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Stacy Conradt

10 Graves That Are Remarkably Secure

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Stacy Conradt

People go to great lengths to keep their deceased loved ones safe and secure. There are locked mausoleums, indoor burials, and stone walls with thick gates that only caretakers can access. And then there are the people who dump several tons of concrete into the grave and call it secure.

Here are 10 graves that are remarkably secure. Alternatively, here are 10 zombies that we’ll never have to worry about.

1. George Pullman

Thanks to job cuts, wage cuts, and working his employees to the bone in general, Chicago railroad industrialist George Pullman was not a popular man. When he died of a heart attack in 1897, his family was concerned that angry ex-employees would take vengeance. To protect Pullman, his heirs buried him in a pit that was eight feet deep and lined with steel-reinforced concrete. As a finishing touch, the casket was covered in asphalt, concrete, and steel.

2. Abraham Lincoln

Stacy Conradt

A decade after Lincoln was assassinated by John Wilkes Booth, a Chicago crime boss organized a team and attempted to steal his body for ransom while his tomb was under construction in Springfield, Illinois. They were thwarted by undercover Secret Service agents, but it was enough of a scare that surviving son Robert Todd Lincoln took drastic measures to ensure that his family would never be disturbed again. He shelled out $700 to have the coffin placed inside a steel cage and encased it in concrete, a move borrowed from his former boss, George Pullman.

3. Levi Leiter

As the co-founder of Marshall Field’s department store, Levi Leiter sold his half of the business to fellow co-founder, the eponymous Marshall Field. This made Leiter a very, very rich man. In 1876, he became worried about what would happen to his remains after he died, after the corpse of a fellow retail entrepreneur, Alexander Turney Stewart, was dug up and held for a $250,000 ransom. By the time Stewart’s widow paid up a portion of the cash ($20,000, reportedly), two years had passed and there was no guarantee that the bones she received were actually her husband’s. Vowing to prevent such a thing from happening to his family, Leiter gave specific instructions, asking that his casket be encased in a cage-like grid of steel beams, then covered in concrete upon his burial in Washington, D.C.

When it was reported that grave robbers were plotting to break into the grave three months after the funeral, extra security was hired, but the graveyard’s superintendent knew his remains weren't going anywhere, and they haven't.

4. Eva Peron

Although she died in 1952, Eva Peron’s body continued to travel for a good 20 years. In 1955, military officers stole her remains when they overthrew the Peronist government. Her body was hidden in Milan, and then eventually transferred to Spain to the estate where Juan Peron was living in exile. Her remains were finally returned to Argentina in 1974. The Argentine government took extreme measures to stop another theft from happening, and her tomb in Buenos Aires' Reloceta cemetery was designed by a bank vault manufacturer. Her body is buried twenty feet underground and her sister was given the tomb's only key.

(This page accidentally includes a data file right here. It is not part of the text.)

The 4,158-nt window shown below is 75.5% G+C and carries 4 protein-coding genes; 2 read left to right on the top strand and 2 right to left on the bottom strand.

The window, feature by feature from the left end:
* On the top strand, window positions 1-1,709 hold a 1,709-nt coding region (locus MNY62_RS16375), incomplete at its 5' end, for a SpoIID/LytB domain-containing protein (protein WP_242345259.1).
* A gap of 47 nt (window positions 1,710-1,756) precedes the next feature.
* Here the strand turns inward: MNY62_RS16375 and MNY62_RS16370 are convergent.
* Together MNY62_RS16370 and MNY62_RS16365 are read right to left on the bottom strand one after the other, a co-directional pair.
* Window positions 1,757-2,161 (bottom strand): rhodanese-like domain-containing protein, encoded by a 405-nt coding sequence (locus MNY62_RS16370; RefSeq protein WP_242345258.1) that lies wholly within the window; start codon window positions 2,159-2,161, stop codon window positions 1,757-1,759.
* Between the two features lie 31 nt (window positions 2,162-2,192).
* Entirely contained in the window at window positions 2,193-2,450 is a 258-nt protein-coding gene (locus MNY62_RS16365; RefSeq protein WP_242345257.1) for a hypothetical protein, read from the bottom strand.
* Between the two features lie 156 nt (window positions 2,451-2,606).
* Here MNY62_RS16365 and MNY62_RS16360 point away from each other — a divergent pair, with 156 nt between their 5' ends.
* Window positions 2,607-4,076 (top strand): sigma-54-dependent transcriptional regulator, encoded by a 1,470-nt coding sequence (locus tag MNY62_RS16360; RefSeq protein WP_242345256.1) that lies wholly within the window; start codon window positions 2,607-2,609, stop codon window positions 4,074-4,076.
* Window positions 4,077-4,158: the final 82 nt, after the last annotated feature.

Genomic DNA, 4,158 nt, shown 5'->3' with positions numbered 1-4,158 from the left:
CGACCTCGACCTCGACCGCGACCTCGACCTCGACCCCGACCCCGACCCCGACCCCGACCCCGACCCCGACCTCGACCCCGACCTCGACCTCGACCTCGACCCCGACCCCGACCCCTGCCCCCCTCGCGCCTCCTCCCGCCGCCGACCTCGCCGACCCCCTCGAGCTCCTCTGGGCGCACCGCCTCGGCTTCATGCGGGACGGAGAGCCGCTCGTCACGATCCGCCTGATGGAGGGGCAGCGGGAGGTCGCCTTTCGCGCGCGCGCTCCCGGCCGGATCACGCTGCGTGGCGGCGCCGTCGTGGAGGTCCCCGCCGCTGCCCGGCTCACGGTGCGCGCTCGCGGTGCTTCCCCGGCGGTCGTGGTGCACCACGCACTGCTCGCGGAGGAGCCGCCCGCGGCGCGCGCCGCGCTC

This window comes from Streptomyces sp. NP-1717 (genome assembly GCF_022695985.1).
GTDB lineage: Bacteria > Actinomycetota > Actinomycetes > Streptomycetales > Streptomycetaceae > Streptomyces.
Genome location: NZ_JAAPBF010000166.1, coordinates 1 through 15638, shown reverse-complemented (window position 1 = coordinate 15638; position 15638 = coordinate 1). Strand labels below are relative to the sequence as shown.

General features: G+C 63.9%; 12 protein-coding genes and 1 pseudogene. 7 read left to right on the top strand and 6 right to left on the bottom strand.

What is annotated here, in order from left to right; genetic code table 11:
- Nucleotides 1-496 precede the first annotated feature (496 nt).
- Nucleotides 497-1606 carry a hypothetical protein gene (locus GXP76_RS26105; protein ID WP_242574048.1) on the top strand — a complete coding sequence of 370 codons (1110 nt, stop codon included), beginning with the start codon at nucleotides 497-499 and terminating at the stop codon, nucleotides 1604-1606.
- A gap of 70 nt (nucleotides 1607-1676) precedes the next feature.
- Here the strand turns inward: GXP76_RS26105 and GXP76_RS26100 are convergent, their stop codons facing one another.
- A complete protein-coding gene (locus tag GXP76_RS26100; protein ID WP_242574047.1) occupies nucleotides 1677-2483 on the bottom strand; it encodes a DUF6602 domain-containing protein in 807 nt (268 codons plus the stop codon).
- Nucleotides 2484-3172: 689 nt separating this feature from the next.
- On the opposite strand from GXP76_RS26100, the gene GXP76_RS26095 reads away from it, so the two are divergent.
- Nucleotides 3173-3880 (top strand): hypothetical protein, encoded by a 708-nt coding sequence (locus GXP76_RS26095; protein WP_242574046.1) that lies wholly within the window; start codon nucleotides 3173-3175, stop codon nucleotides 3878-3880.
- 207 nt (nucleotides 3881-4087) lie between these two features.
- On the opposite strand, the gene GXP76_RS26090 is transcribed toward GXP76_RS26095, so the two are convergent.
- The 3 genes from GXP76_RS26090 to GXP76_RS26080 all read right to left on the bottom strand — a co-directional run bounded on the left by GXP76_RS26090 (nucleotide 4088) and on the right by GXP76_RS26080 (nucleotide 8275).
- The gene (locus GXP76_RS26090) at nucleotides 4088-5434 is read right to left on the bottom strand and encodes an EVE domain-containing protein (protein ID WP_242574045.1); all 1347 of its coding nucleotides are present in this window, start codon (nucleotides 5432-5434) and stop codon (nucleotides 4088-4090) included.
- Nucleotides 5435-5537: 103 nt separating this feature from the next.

5. Charlie Chaplin

On March 2, 1978, a few months after his death, Charlie Chaplin’s body disappeared from his grave in Corsier-sur-Vevey, Switzerland. Shortly thereafter, his widow received a call demanding $600,000 for the return of her husband’s corpse. Police launched an investigation and captured the two men responsible. They also found Chaplin's body, which was buried in a field. To ensure this never happened again, Chaplin’s reburial included a vault made of reinforced concrete. “You would need a pneumatic drill to open that vault," the village gravedigger later said. "And that is bound to make a lot of noise."

6. John Dillinger

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The answer to why Public Enemy Number One was buried underneath a three foot sheet of concrete in an Indianapolis cemetery depends on the person you ask. The standard story is that Dillinger was killed in a 1934 Chicago sting and his father ordered the concrete blanket to prevent grave robbery. Dillinger Sr. had received offers from unscrupulous businessmen who wanted to display his son’s body for profit.

On the other hand, those who believe that the man killed outside that Chicago theater was a decoy think that the extreme burial was intended to keep anyone from discovering the corpse's true identity.

7. H.H. Holmes

If you've read The Devil in the White City, you know that notorious serial killer H.H. Holmes did unspeakable things to the many victims he lured to his hotel near the site of the World's Columbian Exposition in Chicago, both before and after their deaths. But after he was executed for his crimes in 1896, Holmes wanted to make sure that his corpse remained untouched. He left specific orders for his burial to include a concrete-filled coffin. Any would-be grave robbers are going to have their work cut out for them in more ways than one, however: Holmes is buried in an unmarked grave near Philadelphia.

8. Ronnie Van Zant

After Lynyrd Skynyrd’s lead singer was killed in a plane crash in 1977, he was buried in a mausoleum in Orange Park, Florida. He rested there peacefully for 23 years, until a vandal broke into his tomb and the tomb of fellow bandmates Steve and Cassie Gaines. To protect Van Zant from future attempts, his family had him relocated to a cemetery in Jacksonville and buried in a concrete vault.

9. Ned Kelly